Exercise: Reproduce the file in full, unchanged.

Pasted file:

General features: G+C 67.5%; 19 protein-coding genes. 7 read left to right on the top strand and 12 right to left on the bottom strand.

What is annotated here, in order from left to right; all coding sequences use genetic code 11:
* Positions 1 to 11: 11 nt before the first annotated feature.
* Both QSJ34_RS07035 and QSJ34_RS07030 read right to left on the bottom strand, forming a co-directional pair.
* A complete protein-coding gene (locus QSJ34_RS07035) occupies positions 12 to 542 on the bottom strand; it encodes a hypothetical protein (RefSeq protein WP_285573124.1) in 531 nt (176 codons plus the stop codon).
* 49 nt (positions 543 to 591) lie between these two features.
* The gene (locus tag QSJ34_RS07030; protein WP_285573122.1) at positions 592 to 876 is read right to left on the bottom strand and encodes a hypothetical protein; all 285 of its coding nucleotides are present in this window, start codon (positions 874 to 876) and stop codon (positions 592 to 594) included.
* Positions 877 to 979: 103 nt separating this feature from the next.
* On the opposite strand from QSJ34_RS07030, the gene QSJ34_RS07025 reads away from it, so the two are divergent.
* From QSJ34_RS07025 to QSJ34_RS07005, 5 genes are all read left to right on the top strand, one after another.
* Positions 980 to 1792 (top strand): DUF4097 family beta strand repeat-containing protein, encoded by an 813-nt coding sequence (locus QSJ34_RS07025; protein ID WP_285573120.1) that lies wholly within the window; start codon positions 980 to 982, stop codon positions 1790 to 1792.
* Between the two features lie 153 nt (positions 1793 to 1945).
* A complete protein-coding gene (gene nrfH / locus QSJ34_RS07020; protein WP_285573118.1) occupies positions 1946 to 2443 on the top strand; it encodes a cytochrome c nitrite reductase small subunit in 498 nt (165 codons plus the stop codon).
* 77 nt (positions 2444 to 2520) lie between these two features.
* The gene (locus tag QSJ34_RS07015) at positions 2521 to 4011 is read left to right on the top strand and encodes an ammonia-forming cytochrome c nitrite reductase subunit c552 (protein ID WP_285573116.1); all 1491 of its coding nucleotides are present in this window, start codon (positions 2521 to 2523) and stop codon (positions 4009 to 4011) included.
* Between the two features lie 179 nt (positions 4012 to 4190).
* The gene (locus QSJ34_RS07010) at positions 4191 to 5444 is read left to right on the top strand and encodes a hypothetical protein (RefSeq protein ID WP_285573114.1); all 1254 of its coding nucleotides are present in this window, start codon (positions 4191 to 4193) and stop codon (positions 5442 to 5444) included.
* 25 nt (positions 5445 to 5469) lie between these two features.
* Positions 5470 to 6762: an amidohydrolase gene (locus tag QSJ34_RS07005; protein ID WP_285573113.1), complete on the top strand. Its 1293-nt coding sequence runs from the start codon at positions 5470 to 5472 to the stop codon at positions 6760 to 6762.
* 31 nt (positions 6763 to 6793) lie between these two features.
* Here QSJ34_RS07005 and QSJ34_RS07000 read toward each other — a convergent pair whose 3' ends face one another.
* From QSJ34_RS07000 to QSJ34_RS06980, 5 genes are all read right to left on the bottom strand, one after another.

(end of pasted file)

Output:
General features: G+C 67.5%; 19 protein-coding genes. 7 read left to right on the top strand and 12 right to left on the bottom strand.

What is annotated here, in order from left to right; all coding sequences use genetic code 11:
* Positions 1 to 11: 11 nt before the first annotated feature.
* Both QSJ34_RS07035 and QSJ34_RS07030 read right to left on the bottom strand, forming a co-directional pair.
* A complete protein-coding gene (locus QSJ34_RS07035) occupies positions 12 to 542 on the bottom strand; it encodes a hypothetical protein (RefSeq protein WP_285573124.1) in 531 nt (176 codons plus the stop codon).
* 49 nt (positions 543 to 591) lie between these two features.
* The gene (locus tag QSJ34_RS07030; protein WP_285573122.1) at positions 592 to 876 is read right to left on the bottom strand and encodes a hypothetical protein; all 285 of its coding nucleotides are present in this window, start codon (positions 874 to 876) and stop codon (positions 592 to 594) included.
* Positions 877 to 979: 103 nt separating this feature from the next.
* On the opposite strand from QSJ34_RS07030, the gene QSJ34_RS07025 reads away from it, so the two are divergent.
* From QSJ34_RS07025 to QSJ34_RS07005, 5 genes are all read left to right on the top strand, one after another.
* Positions 980 to 1792 (top strand): DUF4097 family beta strand repeat-containing protein, encoded by an 813-nt coding sequence (locus QSJ34_RS07025; protein ID WP_285573120.1) that lies wholly within the window; start codon positions 980 to 982, stop codon positions 1790 to 1792.
* Between the two features lie 153 nt (positions 1793 to 1945).
* A complete protein-coding gene (gene nrfH / locus QSJ34_RS07020; protein WP_285573118.1) occupies positions 1946 to 2443 on the top strand; it encodes a cytochrome c nitrite reductase small subunit in 498 nt (165 codons plus the stop codon).
* 77 nt (positions 2444 to 2520) lie between these two features.
* The gene (locus tag QSJ34_RS07015) at positions 2521 to 4011 is read left to right on the top strand and encodes an ammonia-forming cytochrome c nitrite reductase subunit c552 (protein ID WP_285573116.1); all 1491 of its coding nucleotides are present in this window, start codon (positions 2521 to 2523) and stop codon (positions 4009 to 4011) included.
* Between the two features lie 179 nt (positions 4012 to 4190).
* The gene (locus QSJ34_RS07010) at positions 4191 to 5444 is read left to right on the top strand and encodes a hypothetical protein (RefSeq protein ID WP_285573114.1); all 1254 of its coding nucleotides are present in this window, start codon (positions 4191 to 4193) and stop codon (positions 5442 to 5444) included.
* 25 nt (positions 5445 to 5469) lie between these two features.
* Positions 5470 to 6762: an amidohydrolase gene (locus tag QSJ34_RS07005; protein ID WP_285573113.1), complete on the top strand. Its 1293-nt coding sequence runs from the start codon at positions 5470 to 5472 to the stop codon at positions 6760 to 6762.
* 31 nt (positions 6763 to 6793) lie between these two features.
* Here QSJ34_RS07005 and QSJ34_RS07000 read toward each other — a convergent pair whose 3' ends face one another.
* From QSJ34_RS07000 to QSJ34_RS06980, 5 genes are all read right to left on the bottom strand, one after another.